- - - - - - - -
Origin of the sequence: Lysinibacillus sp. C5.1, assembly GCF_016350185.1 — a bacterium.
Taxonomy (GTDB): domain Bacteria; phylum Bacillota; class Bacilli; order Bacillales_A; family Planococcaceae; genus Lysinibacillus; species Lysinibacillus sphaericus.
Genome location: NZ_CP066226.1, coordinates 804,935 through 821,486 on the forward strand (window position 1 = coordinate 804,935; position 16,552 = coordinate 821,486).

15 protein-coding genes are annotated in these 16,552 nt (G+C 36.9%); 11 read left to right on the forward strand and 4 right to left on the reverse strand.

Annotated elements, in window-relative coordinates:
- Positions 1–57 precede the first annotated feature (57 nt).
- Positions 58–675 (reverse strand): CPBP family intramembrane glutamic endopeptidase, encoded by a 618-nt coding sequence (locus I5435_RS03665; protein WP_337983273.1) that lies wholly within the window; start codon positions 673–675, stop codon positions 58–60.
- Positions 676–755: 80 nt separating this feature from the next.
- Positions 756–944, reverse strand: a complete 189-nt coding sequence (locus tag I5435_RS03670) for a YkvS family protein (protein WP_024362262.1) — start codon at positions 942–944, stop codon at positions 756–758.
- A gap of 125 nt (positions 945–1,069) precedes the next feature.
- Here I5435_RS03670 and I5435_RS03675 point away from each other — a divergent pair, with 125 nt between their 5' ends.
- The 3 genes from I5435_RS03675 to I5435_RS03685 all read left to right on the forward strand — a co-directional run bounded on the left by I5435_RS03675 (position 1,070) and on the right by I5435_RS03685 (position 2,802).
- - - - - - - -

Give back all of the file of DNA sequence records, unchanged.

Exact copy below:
Origin of the sequence: Lysinibacillus sp. C5.1, assembly GCF_016350185.1 — a bacterium.
Taxonomy (GTDB): domain Bacteria; phylum Bacillota; class Bacilli; order Bacillales_A; family Planococcaceae; genus Lysinibacillus; species Lysinibacillus sphaericus.
Genome location: NZ_CP066226.1, coordinates 804,935 through 821,486 on the forward strand (window position 1 = coordinate 804,935; position 16,552 = coordinate 821,486).

15 protein-coding genes are annotated in these 16,552 nt (G+C 36.9%); 11 read left to right on the forward strand and 4 right to left on the reverse strand.

Annotated elements, in window-relative coordinates:
- Positions 1–57 precede the first annotated feature (57 nt).
- Positions 58–675 (reverse strand): CPBP family intramembrane glutamic endopeptidase, encoded by a 618-nt coding sequence (locus I5435_RS03665; protein WP_337983273.1) that lies wholly within the window; start codon positions 673–675, stop codon positions 58–60.
- Positions 676–755: 80 nt separating this feature from the next.
- Positions 756–944, reverse strand: a complete 189-nt coding sequence (locus tag I5435_RS03670) for a YkvS family protein (protein WP_024362262.1) — start codon at positions 942–944, stop codon at positions 756–758.
- A gap of 125 nt (positions 945–1,069) precedes the next feature.
- Here I5435_RS03670 and I5435_RS03675 point away from each other — a divergent pair, with 125 nt between their 5' ends.
- The 3 genes from I5435_RS03675 to I5435_RS03685 all read left to right on the forward strand — a co-directional run bounded on the left by I5435_RS03675 (position 1,070) and on the right by I5435_RS03685 (position 2,802).